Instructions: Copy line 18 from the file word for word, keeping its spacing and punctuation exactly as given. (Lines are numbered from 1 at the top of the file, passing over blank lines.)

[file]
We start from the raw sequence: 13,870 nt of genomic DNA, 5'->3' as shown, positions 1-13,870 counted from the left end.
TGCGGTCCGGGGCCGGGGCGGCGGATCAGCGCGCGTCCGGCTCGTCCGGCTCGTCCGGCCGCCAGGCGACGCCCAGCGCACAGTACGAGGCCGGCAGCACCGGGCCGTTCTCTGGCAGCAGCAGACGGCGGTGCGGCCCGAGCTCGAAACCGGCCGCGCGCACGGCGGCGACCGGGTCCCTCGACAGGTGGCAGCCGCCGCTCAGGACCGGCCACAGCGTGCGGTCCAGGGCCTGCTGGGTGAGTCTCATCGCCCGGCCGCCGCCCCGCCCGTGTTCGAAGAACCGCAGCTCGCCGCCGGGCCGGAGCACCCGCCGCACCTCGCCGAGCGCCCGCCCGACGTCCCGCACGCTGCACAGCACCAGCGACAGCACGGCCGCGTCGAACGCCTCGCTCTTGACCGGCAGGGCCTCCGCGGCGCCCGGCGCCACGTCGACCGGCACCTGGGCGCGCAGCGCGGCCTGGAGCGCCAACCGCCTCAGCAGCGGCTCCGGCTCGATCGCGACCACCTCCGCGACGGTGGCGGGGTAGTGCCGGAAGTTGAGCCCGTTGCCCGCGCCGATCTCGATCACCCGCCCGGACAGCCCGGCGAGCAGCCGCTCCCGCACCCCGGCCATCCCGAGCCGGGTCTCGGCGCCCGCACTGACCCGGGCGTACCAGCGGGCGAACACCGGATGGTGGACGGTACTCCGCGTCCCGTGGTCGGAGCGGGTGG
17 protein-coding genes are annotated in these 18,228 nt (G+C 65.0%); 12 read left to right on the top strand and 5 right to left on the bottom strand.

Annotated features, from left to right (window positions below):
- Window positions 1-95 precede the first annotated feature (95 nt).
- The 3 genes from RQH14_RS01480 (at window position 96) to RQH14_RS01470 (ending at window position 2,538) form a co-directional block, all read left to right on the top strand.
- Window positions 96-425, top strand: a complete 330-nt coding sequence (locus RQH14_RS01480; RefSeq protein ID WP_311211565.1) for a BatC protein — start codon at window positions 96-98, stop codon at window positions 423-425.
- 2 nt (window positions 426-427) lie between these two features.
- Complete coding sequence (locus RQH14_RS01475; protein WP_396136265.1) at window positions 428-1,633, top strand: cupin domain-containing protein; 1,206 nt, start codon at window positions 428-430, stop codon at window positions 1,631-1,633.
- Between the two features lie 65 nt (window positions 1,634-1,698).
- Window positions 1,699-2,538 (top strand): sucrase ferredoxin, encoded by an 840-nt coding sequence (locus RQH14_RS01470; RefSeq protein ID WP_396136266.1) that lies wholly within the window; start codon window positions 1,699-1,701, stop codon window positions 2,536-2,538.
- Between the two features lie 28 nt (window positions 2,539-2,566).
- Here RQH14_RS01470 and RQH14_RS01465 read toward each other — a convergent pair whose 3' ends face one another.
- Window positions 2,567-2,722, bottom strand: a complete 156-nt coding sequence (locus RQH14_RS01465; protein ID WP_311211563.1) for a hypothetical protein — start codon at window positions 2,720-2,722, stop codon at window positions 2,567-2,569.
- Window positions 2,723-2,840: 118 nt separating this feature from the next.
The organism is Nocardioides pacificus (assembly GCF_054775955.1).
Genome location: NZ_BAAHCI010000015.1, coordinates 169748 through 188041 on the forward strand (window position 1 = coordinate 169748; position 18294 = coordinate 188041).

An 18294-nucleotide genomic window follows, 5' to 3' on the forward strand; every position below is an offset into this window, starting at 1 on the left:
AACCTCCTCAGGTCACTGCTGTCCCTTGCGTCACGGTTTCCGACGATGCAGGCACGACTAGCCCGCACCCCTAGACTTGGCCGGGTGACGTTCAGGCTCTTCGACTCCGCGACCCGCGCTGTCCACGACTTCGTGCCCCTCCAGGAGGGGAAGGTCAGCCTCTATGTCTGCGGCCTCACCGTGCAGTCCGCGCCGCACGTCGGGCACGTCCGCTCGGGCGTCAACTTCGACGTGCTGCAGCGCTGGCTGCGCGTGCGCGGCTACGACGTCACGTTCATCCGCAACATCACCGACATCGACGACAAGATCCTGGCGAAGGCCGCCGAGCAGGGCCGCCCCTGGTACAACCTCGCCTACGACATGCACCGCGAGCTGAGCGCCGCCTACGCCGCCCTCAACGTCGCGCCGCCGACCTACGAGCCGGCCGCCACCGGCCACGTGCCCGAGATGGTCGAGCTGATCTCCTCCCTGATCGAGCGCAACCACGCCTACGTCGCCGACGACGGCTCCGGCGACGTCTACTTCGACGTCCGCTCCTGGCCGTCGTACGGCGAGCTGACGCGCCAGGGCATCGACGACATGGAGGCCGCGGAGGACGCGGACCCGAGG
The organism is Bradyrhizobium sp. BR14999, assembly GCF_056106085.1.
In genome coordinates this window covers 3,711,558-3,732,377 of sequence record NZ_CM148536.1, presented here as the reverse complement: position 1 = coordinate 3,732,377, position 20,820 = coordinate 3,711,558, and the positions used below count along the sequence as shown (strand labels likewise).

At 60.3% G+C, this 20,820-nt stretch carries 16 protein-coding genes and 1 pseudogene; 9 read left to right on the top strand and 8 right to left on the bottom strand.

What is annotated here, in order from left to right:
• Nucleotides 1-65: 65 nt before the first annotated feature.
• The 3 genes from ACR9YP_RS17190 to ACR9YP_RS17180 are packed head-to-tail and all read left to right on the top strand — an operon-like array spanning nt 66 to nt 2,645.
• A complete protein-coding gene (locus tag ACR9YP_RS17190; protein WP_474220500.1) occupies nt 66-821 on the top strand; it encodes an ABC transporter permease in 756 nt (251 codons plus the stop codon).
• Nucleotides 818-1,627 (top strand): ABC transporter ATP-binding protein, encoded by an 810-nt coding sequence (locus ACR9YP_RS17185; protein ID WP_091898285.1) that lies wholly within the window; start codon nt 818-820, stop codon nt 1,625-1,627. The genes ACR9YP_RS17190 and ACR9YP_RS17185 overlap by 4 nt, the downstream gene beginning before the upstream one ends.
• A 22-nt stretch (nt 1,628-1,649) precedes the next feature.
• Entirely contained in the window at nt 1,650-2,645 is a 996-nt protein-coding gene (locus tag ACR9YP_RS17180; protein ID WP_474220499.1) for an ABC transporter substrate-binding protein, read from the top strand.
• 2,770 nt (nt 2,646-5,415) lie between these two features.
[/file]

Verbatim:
An 18294-nucleotide genomic window follows, 5' to 3' on the forward strand; every position below is an offset into this window, starting at 1 on the left: